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Top 7 Absurd Corporate Collaboration Behaviours

Jan Rezab

CEO

September 14, 2020

3

min read

As some companies are returning to their offices, post COVID-19 lockdown measures, I’m beginning to realize some things.

The smart companies are thinking, ‘Can my office connection handle simultaneous video meetings? Are these meetings here to stay?’ The answer is yes, they can and yes, they are.

I am speaking regularly with many clients and companies in the collaboration space, and now is the time to reflect on where we are.

But first, some news on remote working & collaboration:

Now for this week’s topic -

The most absurd behaviours during remote working

Many factors of working life drove me to start Time is Limited to help companies perform email analytics, evaluate their meetings, and others.

Corporates sometimes recommend that cameras be turned on, to support a cultural shift when working from home. There is an argument for camera off when you are a passive participant / listen-only / briefing. But if you are an active participant? Video should be the norm.

This is my personal favorite, one which we help a lot of clients with. This policy just doesn’t work. People will meet anyway, it only leads to an overloaded Tuesday & Thursday, as well as increasing overtime. Don’t bother.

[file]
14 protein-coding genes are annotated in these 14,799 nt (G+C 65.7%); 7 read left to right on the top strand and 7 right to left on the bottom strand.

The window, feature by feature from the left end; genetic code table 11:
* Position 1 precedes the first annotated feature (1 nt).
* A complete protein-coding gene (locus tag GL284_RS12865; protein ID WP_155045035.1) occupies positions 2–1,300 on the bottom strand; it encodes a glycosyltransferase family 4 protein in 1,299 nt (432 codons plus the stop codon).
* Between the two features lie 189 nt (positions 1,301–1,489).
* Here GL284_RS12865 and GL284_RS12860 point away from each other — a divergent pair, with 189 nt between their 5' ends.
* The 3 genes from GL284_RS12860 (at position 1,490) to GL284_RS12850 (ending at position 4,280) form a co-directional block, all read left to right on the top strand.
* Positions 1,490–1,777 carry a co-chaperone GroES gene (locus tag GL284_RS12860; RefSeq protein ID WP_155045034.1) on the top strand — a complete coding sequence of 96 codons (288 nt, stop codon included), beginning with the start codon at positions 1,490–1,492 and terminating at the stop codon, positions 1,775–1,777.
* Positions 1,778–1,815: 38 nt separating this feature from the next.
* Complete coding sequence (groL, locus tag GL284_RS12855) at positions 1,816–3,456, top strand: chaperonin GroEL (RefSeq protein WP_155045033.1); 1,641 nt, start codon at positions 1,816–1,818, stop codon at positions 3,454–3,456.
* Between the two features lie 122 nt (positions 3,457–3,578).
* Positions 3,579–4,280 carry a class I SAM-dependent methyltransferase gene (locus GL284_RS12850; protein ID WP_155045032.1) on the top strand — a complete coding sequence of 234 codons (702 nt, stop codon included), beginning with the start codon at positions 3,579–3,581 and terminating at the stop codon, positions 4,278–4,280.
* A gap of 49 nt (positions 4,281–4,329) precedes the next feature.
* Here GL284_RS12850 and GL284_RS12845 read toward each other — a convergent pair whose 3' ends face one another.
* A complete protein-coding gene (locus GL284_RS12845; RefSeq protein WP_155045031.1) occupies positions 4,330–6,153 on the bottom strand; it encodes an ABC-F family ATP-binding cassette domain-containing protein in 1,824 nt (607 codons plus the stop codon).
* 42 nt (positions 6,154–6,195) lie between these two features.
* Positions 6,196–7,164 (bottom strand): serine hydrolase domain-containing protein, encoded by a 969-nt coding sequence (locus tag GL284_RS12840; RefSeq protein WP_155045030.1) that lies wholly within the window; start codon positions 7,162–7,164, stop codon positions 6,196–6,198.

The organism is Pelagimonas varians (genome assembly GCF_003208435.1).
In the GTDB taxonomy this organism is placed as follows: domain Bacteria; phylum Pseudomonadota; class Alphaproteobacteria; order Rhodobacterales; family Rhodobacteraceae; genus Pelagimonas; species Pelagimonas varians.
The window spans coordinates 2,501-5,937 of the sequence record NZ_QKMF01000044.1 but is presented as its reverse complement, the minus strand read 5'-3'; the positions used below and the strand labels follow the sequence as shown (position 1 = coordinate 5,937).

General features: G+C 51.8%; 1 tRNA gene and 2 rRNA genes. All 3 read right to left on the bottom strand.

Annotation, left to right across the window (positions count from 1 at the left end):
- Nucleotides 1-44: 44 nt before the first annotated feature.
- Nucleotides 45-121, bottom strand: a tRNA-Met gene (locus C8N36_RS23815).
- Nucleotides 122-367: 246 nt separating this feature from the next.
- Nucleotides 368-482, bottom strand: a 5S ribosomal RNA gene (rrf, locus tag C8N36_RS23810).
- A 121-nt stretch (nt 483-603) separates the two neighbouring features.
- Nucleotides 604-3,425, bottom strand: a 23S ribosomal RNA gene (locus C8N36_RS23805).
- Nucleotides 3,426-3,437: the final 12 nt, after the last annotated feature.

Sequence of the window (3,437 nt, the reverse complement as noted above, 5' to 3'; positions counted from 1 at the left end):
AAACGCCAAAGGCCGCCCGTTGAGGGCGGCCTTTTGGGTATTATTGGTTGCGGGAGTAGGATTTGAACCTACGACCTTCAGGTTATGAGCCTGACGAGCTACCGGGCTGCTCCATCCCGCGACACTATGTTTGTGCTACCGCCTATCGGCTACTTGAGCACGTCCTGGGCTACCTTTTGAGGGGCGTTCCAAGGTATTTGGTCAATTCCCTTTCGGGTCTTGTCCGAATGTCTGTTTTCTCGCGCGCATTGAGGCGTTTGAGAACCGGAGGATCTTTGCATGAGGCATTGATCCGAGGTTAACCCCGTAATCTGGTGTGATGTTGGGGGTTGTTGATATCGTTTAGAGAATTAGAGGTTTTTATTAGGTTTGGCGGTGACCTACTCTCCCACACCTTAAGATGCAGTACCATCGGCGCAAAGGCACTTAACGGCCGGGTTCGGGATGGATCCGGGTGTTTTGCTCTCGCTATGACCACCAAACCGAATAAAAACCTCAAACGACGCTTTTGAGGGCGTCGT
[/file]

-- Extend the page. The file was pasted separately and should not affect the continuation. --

This one can be detrimental to digital collaboration. Many have a lousy connection to MS Teams and bad connection is disruptive and a waste of time. Turn off your VPN when video conferencing, to prevent overloading the end-point.

Increased emails and increased supervision is not the answer. You can read in our past newsletters that managers joined more meetings than ever before during work from home. If one manager joins, the others are inclined to do the same, and how much time is wasted on supervision? Do more 1:1 meetings instead.

An oft-touted Amazon recommendation is not to use Powerpoint. But this is coming from a company that is only just migrating to Slack and figuring out cloud file sharing - maybe their advice should not be heeded!

We generally recommend making meetings shorter, yes. But this should not be an steadfast aim, at the cost of quality discussion and real focus. Meeting lengths depend on context, and a good balance of smart meetings, smart briefings, and time efficiency is the best.

What does this mean for the person doing a write-up? What about when someone is 10 minutes late? Do you still adhere to the same? We found that people email quite a lot in meetings, and this often adds to productivity, rather than decreases it.

The most important point is (always!) to look at the data. Analyze how your company runs meetings differently before, during, and after you return to the offices. Try to fix any misconceptions about your time management and adjust accordingly.

A modern organization doesn’t limit its modern tools, this way of thinking is backwards. Imagine getting people an iPhone and banning using the browser because it’s too fast for your corporate Wifi to handle. The same goes for your internet connection. It's akin to limiting attachments in email, or banning corporate file sharing apps, or restricting Software as a Service apps. It's crazy.

Luckily, the pandemic awakened the world to cloud tools. But the work isn’t finished there - you need data to identify how your organization is integrating them into everyday activities and alter behaviour to fit your needs.

wRITTEN BY

Jan Rezab

Founder & CEO of @timeisltd